Module Theory.Alias

A simple DSL for describing registers aliasing rules.

CPU architectures commonly give names to registers parts or, contrary, give names to a concatenation of registers. For example, in x86 it is possible to address the second byte of the RAX register using the AH register. Or, in AVR, the Y register is refers to the concatenation of R19 and R18 registers.

Such kind of relationships between the CPU registers could be described using a system of equations of the form,

         Rn = Ri * ... * Rj
         Rm = Rj * ... * Rk

In this system, the same register can occur on the left and right-hand sides multiple times. The system is solved for the set of basis registers, b1;...;bN so that each register that occurs in the system but which is not a basis register can be expressed in terms of the basis registers.

For example, given the following system,

def r25r24 [reg 25; reg r24];
def w [reg r25r24];
def w [reg whi; reg wlo];

And assuming that r25 and r24 are basis registers, it will be inferred that the r25r24 and w are both concatenations of r25 and r24 and that whi and wlo are synonyms for r25 and r24, correspondingly. This information is available via the Target.unalias function that will express an alias register in terms of corresponding basis registers, see Origin for more information.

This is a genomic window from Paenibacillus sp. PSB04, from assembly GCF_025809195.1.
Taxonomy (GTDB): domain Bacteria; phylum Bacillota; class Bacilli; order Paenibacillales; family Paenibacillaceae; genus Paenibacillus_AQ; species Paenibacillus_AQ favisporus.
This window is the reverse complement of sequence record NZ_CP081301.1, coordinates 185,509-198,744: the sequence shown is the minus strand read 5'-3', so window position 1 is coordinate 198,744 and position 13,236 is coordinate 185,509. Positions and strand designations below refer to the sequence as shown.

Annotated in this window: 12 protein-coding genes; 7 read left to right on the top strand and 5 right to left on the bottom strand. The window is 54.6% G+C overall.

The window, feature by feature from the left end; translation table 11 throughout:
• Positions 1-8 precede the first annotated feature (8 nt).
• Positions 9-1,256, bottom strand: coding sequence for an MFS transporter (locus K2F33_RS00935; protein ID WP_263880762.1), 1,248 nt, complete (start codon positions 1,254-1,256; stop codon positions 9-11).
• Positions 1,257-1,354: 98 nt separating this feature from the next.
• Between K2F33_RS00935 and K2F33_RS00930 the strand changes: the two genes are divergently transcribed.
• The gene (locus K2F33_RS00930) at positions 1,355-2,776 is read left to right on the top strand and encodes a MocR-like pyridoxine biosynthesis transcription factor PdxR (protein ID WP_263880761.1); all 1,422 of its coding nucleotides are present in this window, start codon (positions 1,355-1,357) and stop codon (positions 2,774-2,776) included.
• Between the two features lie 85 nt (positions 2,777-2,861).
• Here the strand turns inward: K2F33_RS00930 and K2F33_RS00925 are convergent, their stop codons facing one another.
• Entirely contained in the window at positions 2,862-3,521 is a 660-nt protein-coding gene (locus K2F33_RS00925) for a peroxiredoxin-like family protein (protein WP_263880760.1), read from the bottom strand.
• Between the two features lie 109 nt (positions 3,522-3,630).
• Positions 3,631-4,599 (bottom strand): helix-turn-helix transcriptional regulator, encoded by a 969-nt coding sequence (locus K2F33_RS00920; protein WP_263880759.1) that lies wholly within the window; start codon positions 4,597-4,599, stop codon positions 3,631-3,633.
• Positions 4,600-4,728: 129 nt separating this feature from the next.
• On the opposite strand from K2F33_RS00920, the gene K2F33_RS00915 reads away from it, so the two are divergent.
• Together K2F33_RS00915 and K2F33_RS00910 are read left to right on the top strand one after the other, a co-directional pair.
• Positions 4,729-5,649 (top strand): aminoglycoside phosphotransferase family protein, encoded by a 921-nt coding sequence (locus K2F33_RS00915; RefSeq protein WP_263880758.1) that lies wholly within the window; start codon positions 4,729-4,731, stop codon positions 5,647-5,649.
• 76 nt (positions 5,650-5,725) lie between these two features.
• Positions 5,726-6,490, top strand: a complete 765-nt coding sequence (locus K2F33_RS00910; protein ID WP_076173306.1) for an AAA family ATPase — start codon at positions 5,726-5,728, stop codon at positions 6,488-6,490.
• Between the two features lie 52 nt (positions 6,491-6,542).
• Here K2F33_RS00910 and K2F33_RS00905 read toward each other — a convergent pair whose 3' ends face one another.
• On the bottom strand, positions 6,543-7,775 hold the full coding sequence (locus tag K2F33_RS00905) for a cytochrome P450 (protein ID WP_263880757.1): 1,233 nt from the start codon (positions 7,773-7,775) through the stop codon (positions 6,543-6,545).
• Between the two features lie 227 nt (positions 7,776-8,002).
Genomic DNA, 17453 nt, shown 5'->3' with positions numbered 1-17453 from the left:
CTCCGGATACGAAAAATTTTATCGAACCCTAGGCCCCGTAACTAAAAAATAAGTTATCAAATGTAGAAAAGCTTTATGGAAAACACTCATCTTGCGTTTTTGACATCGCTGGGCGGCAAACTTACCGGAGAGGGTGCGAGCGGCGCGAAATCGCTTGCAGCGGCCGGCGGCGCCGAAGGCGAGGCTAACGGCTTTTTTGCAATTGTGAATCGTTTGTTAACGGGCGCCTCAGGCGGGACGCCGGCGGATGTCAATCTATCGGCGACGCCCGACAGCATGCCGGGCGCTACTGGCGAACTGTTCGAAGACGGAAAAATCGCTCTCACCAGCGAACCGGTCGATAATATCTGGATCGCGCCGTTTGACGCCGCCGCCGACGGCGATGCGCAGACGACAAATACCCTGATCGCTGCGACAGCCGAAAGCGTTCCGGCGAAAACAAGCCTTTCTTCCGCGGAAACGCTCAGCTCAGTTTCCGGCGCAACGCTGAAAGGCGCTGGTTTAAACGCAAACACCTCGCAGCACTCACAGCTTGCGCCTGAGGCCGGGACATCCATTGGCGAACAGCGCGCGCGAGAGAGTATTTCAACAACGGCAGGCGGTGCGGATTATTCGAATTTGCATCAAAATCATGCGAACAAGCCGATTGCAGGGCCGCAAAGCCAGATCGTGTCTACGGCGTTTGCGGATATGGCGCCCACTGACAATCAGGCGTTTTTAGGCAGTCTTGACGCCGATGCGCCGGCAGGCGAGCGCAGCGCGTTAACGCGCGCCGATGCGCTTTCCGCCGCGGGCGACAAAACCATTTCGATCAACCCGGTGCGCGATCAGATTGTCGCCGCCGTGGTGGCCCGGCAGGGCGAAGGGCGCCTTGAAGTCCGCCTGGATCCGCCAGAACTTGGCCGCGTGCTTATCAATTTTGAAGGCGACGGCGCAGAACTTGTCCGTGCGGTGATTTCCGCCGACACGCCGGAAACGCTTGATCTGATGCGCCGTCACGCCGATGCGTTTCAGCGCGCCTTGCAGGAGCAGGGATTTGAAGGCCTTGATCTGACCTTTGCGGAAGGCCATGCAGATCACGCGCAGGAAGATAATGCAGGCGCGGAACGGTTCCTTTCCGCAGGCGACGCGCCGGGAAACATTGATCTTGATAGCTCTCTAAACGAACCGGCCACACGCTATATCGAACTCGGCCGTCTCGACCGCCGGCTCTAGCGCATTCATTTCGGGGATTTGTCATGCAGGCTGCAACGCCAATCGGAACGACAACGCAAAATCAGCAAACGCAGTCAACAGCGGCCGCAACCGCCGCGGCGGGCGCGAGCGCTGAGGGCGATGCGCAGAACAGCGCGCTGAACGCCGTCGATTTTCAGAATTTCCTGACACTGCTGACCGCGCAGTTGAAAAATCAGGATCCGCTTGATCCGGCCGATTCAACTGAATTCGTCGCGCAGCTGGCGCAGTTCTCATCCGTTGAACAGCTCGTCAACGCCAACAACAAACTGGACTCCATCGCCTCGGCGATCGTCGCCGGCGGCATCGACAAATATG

The set of basis registers is defined from the register roles using a simple rule that all registers that are not alias are basis registers, therefore it is necessary to mark alias registers as such, otherwise the system of equations will not have a solution.

In a well-formed system of equations each alias is uniquely defined in terms of a basis register.

type t = alias
type 'a part
val def : 'a Bitv.t Var.t -> 'b part list -> t

def x parts defines x as a concatenation of parts.

All elements of parts must have the same size n and the size of x should be equal to n * List.length parts. If this doesn't hold then the aliasing definition will fail.

The left-most position of the list of parts correspond to the most-significant parts (the high part) of the base register x.


  def rax [unk; reg eax];
  def eax [unk; reg ax];
  def ax [reg ah; reg al]
val reg : 'a Bitv.t Var.t -> 'a part

reg x defines x as a part.

val unk : 'a part

unk defines an unnamed part of the register.